Would you have made a killing if you had bought tech stocks during 2022 rout?

TheEdge Tue, Feb 20, 2024 02:00pm - 1 month View Original


This article first appeared in The Edge Malaysia Weekly on February 12, 2024 - February 18, 2024

THERE are early signs indicating that the semiconductor sector has reached the bottom and is on the brink of a rebound. Analysts and industry players believe 2024 to be the year the technology sector rebounds after two rather dreary years.

While the majority are certain of a recovery this year, they differ on whether it will take place earlier in the year or only towards year end.

However, the optimism of a recovery has not filtered down to the local stock exchange as many semiconductor and related stocks have yet to breach the prices they were trading at during the 2022 tech stock rout.

The tech index also reflects this with the Bursa Malaysia Technology Index hovering at 62.21 points compared with 63.92 points on June 13, 2022 — around the time of the rout.

An investor who had taken the opportunity then to pick up tech stocks would still not be in the money and may be waiting patiently for share prices to rebound.

What this means is that buying opportunities still abound for investors who believe that the recovery will take place this year.

A look at semiconductor and related stocks on Bursa Malaysia with a market capitalisation of RM300 million and above showed that there were more stocks that declined between June 13, 2022 and Feb 7, 2024, compared to those that rose.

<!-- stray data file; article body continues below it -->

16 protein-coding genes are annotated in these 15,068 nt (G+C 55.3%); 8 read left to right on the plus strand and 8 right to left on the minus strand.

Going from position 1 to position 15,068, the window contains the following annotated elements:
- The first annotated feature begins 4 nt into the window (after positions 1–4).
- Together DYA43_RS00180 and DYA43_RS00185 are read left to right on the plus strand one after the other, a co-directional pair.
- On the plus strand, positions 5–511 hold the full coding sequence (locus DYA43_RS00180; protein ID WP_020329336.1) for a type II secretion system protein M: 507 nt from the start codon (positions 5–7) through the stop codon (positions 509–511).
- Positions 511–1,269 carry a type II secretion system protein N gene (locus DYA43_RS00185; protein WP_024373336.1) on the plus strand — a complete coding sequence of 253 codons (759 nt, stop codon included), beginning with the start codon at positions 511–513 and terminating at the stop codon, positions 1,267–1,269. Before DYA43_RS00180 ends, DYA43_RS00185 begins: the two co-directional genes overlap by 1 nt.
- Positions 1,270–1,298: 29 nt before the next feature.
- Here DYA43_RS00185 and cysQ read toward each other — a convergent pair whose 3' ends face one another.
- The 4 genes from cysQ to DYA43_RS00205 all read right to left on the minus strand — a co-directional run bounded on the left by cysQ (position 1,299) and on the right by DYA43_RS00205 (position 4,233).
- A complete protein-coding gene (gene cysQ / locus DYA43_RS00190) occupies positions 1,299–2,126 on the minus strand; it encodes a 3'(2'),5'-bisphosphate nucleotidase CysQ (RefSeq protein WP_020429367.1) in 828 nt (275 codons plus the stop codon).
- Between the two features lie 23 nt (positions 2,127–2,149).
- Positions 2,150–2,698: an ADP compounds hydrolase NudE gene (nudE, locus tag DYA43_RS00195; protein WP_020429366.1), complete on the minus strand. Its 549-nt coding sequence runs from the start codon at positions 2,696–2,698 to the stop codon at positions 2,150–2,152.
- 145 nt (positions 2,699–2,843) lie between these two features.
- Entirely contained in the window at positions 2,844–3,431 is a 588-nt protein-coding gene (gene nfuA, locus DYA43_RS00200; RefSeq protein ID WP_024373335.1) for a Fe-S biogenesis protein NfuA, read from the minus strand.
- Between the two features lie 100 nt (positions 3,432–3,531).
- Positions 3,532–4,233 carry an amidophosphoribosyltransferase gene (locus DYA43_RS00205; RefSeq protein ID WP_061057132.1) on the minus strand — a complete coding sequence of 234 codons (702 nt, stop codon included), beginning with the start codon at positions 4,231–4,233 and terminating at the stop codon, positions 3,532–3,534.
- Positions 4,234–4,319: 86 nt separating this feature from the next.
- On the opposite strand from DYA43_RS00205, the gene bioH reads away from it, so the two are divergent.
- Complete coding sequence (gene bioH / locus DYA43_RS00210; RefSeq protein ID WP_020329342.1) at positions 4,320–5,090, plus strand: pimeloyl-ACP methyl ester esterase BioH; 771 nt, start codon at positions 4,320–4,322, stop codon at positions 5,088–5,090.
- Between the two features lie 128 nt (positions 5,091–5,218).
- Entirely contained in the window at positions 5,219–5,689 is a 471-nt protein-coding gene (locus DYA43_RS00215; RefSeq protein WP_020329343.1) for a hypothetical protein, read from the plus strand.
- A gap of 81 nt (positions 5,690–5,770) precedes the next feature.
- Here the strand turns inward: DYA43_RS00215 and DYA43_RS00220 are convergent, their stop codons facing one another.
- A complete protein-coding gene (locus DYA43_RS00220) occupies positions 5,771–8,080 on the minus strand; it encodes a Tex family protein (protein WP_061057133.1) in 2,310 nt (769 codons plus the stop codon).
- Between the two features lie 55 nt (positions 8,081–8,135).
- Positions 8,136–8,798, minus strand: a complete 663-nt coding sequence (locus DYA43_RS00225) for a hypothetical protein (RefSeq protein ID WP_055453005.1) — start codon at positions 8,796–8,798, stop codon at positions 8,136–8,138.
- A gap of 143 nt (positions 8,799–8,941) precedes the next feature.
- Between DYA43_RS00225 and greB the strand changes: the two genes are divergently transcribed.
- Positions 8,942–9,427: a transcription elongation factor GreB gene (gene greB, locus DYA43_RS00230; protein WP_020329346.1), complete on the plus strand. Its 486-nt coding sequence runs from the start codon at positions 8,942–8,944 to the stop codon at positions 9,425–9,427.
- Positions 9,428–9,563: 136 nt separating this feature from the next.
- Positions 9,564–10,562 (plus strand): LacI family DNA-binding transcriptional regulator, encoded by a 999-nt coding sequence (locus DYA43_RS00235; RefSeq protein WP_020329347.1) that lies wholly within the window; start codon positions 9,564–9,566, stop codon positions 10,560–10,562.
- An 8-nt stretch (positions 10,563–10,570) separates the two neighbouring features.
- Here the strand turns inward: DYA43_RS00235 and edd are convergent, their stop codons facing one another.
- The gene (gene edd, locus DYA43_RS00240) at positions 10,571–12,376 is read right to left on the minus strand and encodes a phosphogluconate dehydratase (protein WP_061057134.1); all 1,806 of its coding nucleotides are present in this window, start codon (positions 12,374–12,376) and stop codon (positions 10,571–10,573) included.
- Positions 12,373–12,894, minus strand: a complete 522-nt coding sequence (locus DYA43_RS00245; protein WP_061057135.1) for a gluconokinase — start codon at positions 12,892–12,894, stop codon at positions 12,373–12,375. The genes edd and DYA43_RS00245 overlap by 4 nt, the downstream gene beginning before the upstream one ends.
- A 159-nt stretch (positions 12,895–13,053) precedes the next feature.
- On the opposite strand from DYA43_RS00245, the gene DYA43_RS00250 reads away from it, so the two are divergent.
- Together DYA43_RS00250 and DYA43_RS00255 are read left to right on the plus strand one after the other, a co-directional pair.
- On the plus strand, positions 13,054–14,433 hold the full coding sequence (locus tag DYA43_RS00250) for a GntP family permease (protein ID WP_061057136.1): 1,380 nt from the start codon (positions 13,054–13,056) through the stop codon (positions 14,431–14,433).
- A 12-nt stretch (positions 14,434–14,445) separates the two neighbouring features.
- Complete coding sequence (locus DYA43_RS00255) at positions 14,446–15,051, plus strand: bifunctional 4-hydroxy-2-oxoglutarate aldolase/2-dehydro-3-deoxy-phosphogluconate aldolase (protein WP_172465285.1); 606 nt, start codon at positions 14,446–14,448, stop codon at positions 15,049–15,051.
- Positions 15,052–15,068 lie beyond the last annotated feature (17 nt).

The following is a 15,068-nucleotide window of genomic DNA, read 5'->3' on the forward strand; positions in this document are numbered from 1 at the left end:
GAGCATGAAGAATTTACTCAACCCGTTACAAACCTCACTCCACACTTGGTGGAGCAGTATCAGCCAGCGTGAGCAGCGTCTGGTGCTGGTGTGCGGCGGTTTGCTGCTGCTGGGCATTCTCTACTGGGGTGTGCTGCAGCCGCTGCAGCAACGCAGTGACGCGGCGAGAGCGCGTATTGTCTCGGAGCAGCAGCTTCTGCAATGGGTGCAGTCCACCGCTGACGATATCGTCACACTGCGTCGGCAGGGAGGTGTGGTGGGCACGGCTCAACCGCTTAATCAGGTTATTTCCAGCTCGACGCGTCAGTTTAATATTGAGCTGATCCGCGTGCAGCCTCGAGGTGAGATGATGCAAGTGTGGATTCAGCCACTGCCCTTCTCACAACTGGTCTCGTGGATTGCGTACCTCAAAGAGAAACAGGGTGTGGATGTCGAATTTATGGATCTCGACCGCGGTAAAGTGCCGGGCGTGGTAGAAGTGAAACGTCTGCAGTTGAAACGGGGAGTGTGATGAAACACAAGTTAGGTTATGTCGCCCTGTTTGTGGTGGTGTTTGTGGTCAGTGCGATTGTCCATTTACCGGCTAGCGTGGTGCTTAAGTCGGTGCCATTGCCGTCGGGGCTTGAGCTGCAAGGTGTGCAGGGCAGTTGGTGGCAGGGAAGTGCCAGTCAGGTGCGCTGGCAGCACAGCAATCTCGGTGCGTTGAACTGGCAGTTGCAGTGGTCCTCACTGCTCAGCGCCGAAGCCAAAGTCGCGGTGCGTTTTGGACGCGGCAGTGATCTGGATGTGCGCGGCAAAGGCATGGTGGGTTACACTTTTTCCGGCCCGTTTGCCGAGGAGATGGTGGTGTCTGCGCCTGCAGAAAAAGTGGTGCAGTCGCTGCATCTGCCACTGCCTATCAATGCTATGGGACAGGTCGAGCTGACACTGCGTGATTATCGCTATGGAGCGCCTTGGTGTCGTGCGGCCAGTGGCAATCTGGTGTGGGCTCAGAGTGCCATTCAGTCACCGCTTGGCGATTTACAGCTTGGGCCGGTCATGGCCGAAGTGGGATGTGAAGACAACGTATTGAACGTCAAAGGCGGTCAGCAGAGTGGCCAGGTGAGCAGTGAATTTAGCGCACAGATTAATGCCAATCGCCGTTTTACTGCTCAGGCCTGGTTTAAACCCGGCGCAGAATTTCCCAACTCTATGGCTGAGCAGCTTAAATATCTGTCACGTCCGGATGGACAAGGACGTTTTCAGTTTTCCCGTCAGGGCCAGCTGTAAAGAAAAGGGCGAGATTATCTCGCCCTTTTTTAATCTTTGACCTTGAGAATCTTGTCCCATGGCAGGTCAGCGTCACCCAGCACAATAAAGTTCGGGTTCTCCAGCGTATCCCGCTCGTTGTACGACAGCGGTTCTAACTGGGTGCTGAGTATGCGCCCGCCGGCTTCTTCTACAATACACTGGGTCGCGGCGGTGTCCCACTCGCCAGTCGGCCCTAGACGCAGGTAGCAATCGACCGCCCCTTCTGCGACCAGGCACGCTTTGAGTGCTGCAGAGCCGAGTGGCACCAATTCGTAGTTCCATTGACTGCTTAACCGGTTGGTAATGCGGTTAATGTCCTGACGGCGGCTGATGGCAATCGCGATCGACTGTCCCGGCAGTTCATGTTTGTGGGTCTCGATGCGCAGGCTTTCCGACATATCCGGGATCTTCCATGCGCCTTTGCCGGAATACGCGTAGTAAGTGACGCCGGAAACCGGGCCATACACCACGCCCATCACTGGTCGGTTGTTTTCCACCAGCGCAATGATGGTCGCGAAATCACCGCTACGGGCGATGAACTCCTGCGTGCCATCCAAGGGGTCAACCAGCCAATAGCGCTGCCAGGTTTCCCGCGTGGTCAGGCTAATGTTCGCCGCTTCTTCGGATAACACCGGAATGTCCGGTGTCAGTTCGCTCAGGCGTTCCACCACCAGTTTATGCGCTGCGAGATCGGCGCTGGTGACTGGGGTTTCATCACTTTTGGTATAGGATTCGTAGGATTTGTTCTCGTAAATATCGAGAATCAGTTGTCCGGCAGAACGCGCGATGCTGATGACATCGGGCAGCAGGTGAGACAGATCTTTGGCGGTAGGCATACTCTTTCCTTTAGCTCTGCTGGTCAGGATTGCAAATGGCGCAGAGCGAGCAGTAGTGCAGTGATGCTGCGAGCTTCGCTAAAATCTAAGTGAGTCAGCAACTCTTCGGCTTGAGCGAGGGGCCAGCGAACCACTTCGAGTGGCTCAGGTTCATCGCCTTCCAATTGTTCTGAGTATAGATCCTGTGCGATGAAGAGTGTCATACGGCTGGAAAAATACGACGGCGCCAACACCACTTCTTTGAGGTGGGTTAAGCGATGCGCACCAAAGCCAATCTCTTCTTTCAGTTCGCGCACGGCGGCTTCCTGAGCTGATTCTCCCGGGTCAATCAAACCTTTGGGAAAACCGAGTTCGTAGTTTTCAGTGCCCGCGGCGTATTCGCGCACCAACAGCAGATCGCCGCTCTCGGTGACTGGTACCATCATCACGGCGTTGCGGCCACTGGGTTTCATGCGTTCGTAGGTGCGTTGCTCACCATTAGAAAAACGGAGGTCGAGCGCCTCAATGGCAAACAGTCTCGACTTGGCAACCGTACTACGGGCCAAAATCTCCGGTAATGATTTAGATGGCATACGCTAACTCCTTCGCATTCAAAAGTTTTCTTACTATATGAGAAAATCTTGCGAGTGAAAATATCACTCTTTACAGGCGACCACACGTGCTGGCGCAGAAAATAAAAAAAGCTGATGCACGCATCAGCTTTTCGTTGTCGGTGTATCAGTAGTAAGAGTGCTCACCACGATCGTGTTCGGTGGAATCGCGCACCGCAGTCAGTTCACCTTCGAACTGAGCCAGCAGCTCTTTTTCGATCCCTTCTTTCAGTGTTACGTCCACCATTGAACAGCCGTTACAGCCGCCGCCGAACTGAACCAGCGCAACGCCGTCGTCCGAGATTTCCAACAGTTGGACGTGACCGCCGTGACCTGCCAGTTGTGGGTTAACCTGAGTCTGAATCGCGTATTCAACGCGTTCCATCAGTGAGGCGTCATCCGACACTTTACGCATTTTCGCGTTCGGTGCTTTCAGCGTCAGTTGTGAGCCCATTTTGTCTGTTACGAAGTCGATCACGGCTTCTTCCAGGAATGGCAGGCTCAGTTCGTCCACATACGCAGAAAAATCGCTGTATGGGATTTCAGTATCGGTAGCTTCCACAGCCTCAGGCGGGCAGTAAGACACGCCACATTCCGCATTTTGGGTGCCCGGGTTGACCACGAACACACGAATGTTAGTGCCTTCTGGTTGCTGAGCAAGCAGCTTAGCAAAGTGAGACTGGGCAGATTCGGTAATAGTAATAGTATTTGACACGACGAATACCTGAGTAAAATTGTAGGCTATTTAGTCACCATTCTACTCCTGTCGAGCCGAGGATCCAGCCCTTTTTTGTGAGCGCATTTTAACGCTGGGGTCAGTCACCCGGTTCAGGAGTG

Out of 20 stocks, 10 counters were still below their respective closing prices on June 13, 2022; nine had gained over the same period while one was only listed in March 2023.

Among the list of stocks, electronics manufacturing service (EMS) provider Aurelius Technologies Bhd enjoyed the biggest gain over the period in review, jumping 84.5%. It closed at RM2.62 on Feb 7, valuing the company at RM1.03 billion.

Based on its RM2.62 price, the trailing 12-month price-earnings ratio of the company stood at 24.23 times, which was higher than the average 17 times among EMS players with a market capitalisation of above RM300 million.

Interestingly, among the outsourced semiconductor assembly and test (OSAT) companies, Malaysian Pacific Industries Bhd (MPI) was the only company whose share price had declined over the period in review. The counter was 10.8% lower at RM26.60 on Feb 7 compared with RM29.82 on June 13, 2022. Based on the Feb 7 closing price, the company had a market capitalisation of RM5.29 billion.